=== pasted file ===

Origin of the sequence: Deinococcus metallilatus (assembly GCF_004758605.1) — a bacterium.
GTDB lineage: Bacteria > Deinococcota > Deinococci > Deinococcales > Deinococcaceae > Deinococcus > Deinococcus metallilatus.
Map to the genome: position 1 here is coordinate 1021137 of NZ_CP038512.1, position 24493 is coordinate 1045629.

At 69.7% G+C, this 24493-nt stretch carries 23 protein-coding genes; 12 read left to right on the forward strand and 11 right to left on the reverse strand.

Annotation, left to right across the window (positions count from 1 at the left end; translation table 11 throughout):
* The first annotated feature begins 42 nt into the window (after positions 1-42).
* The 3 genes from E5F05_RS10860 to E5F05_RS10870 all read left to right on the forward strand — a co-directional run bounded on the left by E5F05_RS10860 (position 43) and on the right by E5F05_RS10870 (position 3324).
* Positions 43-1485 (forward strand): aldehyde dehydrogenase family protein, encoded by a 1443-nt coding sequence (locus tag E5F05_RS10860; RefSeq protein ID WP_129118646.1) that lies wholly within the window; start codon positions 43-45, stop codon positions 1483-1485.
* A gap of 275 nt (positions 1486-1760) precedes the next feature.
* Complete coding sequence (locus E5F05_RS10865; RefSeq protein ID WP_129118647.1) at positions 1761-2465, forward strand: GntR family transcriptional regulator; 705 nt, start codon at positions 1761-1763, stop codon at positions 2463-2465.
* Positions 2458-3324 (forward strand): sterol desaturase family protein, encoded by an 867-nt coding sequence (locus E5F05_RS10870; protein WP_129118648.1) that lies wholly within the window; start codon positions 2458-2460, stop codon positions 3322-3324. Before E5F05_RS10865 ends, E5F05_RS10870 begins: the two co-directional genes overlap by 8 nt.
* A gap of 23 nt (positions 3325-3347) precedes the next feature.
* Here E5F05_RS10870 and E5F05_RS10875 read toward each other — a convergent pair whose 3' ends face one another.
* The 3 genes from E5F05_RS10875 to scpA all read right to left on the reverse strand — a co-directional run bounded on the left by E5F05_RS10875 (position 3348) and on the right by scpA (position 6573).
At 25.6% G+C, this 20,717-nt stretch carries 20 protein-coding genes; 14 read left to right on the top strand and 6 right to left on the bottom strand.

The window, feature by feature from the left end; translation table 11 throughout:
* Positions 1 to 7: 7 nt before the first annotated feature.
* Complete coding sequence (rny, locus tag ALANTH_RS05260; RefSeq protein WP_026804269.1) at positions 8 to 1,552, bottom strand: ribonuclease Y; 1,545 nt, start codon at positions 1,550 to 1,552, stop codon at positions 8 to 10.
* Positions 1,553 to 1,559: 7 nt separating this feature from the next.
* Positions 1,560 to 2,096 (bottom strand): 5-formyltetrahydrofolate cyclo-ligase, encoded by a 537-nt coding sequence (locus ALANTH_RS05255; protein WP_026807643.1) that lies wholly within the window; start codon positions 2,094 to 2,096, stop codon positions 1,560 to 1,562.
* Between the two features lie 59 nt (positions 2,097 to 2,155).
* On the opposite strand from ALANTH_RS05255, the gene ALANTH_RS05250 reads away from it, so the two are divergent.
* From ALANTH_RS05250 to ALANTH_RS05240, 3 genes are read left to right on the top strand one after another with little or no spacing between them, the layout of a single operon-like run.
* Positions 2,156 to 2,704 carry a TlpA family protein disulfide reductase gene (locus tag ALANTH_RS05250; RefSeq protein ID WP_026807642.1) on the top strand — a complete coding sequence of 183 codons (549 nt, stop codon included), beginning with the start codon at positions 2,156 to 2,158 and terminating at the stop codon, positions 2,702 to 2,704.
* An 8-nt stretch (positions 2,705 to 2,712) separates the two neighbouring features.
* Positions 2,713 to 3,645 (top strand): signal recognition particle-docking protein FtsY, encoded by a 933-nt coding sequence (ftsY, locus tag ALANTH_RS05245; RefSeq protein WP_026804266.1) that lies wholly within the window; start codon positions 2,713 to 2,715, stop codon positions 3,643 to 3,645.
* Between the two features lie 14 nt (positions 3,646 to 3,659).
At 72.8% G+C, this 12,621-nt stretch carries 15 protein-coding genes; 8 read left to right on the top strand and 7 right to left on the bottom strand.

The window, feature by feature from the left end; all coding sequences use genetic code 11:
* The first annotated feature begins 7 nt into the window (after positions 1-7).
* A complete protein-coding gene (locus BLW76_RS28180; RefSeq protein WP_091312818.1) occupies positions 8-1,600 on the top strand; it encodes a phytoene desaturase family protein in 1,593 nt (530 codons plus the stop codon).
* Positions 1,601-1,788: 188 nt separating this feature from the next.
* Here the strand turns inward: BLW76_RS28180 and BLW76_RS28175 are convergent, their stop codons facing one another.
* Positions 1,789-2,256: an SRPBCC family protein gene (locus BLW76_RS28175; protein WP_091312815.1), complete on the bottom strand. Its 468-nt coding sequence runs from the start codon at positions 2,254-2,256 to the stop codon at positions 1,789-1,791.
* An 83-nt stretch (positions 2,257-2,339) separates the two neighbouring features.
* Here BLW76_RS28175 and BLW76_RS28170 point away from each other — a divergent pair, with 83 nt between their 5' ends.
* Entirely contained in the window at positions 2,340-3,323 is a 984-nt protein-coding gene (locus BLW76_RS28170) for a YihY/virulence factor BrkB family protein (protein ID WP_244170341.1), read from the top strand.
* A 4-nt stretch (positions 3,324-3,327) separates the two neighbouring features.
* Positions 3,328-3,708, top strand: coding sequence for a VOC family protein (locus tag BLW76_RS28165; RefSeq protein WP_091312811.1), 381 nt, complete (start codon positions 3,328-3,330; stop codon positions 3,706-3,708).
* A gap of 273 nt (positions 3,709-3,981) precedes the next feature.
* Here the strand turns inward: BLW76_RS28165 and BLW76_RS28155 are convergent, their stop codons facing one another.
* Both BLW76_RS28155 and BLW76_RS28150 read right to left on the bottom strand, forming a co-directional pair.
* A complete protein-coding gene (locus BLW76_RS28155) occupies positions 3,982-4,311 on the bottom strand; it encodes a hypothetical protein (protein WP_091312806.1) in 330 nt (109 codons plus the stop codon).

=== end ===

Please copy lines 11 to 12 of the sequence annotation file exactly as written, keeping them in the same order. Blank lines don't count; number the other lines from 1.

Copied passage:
* Positions 2458-3324 (forward strand): sterol desaturase family protein, encoded by an 867-nt coding sequence (locus E5F05_RS10870; protein WP_129118648.1) that lies wholly within the window; start codon positions 2458-2460, stop codon positions 3322-3324. Before E5F05_RS10865 ends, E5F05_RS10870 begins: the two co-directional genes overlap by 8 nt.
* A gap of 23 nt (positions 3325-3347) precedes the next feature.